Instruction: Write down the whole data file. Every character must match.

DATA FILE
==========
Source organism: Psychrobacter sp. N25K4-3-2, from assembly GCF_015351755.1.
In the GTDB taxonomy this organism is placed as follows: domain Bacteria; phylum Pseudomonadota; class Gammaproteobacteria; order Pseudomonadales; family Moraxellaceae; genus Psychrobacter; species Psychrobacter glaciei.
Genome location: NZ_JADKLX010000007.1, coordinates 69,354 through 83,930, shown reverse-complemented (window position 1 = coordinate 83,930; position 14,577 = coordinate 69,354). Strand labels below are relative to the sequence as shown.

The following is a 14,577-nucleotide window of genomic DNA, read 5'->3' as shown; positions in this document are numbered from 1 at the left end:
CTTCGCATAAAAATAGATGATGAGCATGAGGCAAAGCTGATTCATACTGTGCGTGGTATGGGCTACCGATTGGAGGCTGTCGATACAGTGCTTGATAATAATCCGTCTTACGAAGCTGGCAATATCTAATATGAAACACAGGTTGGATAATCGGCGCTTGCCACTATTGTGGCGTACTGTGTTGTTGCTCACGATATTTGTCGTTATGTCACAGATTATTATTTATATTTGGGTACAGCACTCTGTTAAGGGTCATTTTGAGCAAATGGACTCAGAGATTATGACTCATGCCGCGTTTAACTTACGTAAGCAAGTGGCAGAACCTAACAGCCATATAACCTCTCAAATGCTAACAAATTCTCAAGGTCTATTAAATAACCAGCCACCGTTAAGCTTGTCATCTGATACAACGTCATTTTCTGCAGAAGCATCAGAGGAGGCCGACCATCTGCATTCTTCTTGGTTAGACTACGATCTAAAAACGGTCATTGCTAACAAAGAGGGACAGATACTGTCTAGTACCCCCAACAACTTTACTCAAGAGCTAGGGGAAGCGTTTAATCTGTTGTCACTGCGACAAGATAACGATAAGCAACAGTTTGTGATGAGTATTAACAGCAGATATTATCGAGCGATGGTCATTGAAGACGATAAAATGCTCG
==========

Source organism: Psychrobacter sp. N25K4-3-2, from assembly GCF_015351755.1.
In the GTDB taxonomy this organism is placed as follows: domain Bacteria; phylum Pseudomonadota; class Gammaproteobacteria; order Pseudomonadales; family Moraxellaceae; genus Psychrobacter; species Psychrobacter glaciei.
Genome location: NZ_JADKLX010000007.1, coordinates 69,354 through 83,930, shown reverse-complemented (window position 1 = coordinate 83,930; position 14,577 = coordinate 69,354). Strand labels below are relative to the sequence as shown.

The following is a 14,577-nucleotide window of genomic DNA, read 5'->3' as shown; positions in this document are numbered from 1 at the left end:
CTTCGCATAAAAATAGATGATGAGCATGAGGCAAAGCTGATTCATACTGTGCGTGGTATGGGCTACCGATTGGAGGCTGTCGATACAGTGCTTGATAATAATCCGTCTTACGAAGCTGGCAATATCTAATATGAAACACAGGTTGGATAATCGGCGCTTGCCACTATTGTGGCGTACTGTGTTGTTGCTCACGATATTTGTCGTTATGTCACAGATTATTATTTATATTTGGGTACAGCACTCTGTTAAGGGTCATTTTGAGCAAATGGACTCAGAGATTATGACTCATGCCGCGTTTAACTTACGTAAGCAAGTGGCAGAACCTAACAGCCATATAACCTCTCAAATGCTAACAAATTCTCAAGGTCTATTAAATAACCAGCCACCGTTAAGCTTGTCATCTGATACAACGTCATTTTCTGCAGAAGCATCAGAGGAGGCCGACCATCTGCATTCTTCTTGGTTAGACTACGATCTAAAAACGGTCATTGCTAACAAAGAGGGACAGATACTGTCTAGTACCCCCAACAACTTTACTCAAGAGCTAGGGGAAGCGTTTAATCTGTTGTCACTGCGACAAGATAACGATAAGCAACAGTTTGTGATGAGTATTAACAGCAGATATTATCGAGCGATGGTCATTGAAGACGATAAAATGCTCG